This is a point well worth pondering – particularly when one answers a call on a mobile phone. For tantalum, the refined extract of Columbite – or coltan for short – is a critical element in mobile phones. And the Congo supplies a significant percentage of the world’s supply, produced by miners toiling in horrifying, even startling, conditions.

The severe limitations of US imperialism’s policy toward Africa is also revealed in its one-sided policy toward Zimbabwe. China has stepped into the vacuum in Zimbabwe created by sanctions imposed by US imperialism and its sidekick in London. Chinese entities have emerged as the dominant force in Zimbabwe’s economy, which still retains a decent infrastructure of roads and an educated populace. Zimbabwe’s neighbors – notably South Africa and Namibia – still await a reckoning of their own as to how to confront the detritus of the bad old days of European settler colonialism. Intriguingly, as recently as 1998 China ranked only 11th in Harare’s roll call of importers – an indicator of how quickly change has occurred. Yet today informed estimates suggest that there are at least 15 sizeable Zimbabwe-China business deals, mostly involving state enterprises.

Zimbabwe’s wealth of resources – which includes gold, platinum, coal, nickel, diamonds, and the like – guarantees the continuing interest of US imperialism and its allies. These resources – particularly petroleum – also guarantees that Africa as a whole will be of interest to US imperialism. By 2005 this continent provided more oil to the US than the Middle East. Three of the top 10 suppliers to the US by 2005 were Nigeria, Algeria and Angola. Yet, here again the crisis of US imperialism is no better revealed for hands were wringing throughout Washington when in January 2006 China’s state-run oil firm announced it would pay $2.3 billion for a 45 percent stake in a bountiful Nigerian oilfield and then in May of that year President Hu Jintao made a triumphal visit to West Africa.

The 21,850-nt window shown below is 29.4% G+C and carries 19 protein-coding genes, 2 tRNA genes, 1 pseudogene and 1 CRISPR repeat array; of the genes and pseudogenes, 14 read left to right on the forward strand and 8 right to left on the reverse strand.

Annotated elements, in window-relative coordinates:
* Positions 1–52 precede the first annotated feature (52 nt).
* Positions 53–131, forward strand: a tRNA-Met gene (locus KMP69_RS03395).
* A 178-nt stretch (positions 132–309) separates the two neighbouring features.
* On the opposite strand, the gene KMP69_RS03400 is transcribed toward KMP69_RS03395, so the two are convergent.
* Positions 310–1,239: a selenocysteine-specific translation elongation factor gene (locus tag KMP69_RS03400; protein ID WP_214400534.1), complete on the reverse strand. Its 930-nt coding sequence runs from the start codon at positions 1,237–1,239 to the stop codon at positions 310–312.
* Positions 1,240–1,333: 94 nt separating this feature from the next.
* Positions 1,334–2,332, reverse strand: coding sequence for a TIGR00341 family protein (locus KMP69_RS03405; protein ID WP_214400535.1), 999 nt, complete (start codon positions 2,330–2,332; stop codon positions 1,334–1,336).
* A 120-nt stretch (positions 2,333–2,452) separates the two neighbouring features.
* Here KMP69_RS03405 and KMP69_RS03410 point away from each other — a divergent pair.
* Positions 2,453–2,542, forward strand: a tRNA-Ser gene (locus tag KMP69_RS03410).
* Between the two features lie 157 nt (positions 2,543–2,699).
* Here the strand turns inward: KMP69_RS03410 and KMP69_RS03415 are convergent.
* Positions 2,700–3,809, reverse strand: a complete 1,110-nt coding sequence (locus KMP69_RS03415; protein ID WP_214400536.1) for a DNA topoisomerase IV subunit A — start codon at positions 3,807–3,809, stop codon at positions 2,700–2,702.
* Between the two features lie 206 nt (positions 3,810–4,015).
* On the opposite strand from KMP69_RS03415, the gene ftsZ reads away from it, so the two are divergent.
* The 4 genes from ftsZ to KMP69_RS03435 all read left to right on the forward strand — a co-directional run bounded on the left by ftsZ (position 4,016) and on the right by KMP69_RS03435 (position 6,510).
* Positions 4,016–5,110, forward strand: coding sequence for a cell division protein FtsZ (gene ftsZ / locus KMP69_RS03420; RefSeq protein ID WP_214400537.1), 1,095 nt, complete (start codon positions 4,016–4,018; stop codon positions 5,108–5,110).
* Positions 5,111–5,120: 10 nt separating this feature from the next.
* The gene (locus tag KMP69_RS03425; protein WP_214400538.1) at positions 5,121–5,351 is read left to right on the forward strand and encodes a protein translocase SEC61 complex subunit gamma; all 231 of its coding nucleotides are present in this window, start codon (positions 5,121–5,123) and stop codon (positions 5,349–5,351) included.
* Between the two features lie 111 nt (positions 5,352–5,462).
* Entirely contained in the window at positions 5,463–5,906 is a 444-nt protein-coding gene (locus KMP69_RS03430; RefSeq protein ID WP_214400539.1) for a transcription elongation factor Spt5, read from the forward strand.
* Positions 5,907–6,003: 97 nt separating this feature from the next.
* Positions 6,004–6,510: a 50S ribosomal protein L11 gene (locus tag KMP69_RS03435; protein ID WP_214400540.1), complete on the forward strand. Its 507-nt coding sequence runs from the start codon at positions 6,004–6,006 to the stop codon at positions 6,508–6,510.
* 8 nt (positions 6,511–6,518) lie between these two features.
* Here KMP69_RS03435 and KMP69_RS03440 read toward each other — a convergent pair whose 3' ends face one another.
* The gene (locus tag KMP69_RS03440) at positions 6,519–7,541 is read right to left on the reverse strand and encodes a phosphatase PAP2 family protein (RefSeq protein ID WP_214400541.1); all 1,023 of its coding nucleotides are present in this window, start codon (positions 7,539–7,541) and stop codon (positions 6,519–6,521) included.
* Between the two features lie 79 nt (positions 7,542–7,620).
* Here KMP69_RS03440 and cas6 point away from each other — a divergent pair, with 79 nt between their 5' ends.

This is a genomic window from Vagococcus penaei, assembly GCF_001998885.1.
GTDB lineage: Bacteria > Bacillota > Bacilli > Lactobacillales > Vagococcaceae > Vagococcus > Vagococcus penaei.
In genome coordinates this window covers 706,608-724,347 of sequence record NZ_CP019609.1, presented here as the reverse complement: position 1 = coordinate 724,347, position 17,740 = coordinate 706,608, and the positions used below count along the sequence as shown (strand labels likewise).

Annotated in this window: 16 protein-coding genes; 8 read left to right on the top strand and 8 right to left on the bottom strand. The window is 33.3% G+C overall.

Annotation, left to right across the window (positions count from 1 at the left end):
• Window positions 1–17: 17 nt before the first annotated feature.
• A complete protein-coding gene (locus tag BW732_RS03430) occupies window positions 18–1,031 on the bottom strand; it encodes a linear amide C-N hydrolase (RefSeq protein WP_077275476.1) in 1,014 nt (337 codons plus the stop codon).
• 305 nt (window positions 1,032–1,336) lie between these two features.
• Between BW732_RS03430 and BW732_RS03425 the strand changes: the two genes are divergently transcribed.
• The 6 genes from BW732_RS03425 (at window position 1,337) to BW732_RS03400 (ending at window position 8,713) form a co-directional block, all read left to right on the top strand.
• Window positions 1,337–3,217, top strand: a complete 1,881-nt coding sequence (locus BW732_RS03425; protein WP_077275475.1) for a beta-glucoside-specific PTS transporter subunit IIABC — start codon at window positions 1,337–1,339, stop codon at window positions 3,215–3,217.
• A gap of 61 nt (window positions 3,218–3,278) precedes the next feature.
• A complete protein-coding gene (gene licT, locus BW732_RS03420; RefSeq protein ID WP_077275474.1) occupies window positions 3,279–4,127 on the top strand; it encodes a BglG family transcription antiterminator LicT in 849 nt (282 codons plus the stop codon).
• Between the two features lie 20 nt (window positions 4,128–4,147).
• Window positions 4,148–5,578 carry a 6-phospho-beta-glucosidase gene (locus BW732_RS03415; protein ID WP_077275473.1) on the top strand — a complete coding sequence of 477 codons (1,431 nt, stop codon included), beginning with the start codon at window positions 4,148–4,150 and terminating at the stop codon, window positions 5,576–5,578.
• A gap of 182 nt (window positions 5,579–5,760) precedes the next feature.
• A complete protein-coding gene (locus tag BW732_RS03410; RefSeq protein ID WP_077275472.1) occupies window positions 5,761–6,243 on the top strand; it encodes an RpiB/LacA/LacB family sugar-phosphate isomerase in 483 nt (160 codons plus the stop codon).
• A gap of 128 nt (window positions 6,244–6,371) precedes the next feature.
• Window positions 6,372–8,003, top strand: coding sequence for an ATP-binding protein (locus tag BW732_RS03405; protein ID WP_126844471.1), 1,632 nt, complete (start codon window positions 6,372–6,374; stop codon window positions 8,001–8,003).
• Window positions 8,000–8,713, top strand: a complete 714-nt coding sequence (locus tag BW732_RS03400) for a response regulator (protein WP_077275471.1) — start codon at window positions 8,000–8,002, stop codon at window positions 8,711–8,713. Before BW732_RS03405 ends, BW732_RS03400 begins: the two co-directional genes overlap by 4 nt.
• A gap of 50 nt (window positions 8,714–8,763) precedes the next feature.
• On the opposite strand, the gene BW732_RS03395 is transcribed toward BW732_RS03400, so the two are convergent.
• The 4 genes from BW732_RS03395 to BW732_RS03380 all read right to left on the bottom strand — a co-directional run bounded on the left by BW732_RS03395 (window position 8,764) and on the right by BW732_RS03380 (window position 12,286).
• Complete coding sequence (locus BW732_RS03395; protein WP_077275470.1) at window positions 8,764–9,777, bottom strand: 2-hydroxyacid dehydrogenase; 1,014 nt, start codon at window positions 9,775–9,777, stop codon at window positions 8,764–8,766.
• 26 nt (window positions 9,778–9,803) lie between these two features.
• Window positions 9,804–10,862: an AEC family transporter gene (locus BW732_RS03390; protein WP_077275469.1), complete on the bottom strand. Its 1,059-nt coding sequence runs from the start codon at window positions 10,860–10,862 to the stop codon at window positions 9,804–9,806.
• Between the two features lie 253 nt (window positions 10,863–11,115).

Because of its lengthy history of anti-African racism and brutal exploitation of the continent – not to mention its hostility to the idea of a state sector at the commanding heights of the economy, which will be Africa’s savior – US imperialism is at a distinct disadvantage when it comes to competing with China. Angola has overtaken Saudi Arabia as China’s premier supplier of crude oil and is Luanda’s second largest consumer of oil – behind the US. In March 2006 a new consortium Sonangol-Sinopec International, was unveiled, an enterprise jointly controlled by the state-owned oil company of Angola and China’s Sinopec. Chinese companies have been at the forefront of Angola’s reconstruction bonanza. A new airport is being built at Viana, just outside the capital, Luanda, one-third financed by the government, the rest by Chinese interests. Emerging from the rubble of the Cold War is a formidable China, now rebuilding in a $300 million deal the war-damaged Benguela railway, which stretches from the Democratic Republic to the coast. Chinese loans have allowed Angola to forego funding from the International Monetary Fund – yet another blow to the pretensions of US imperialism.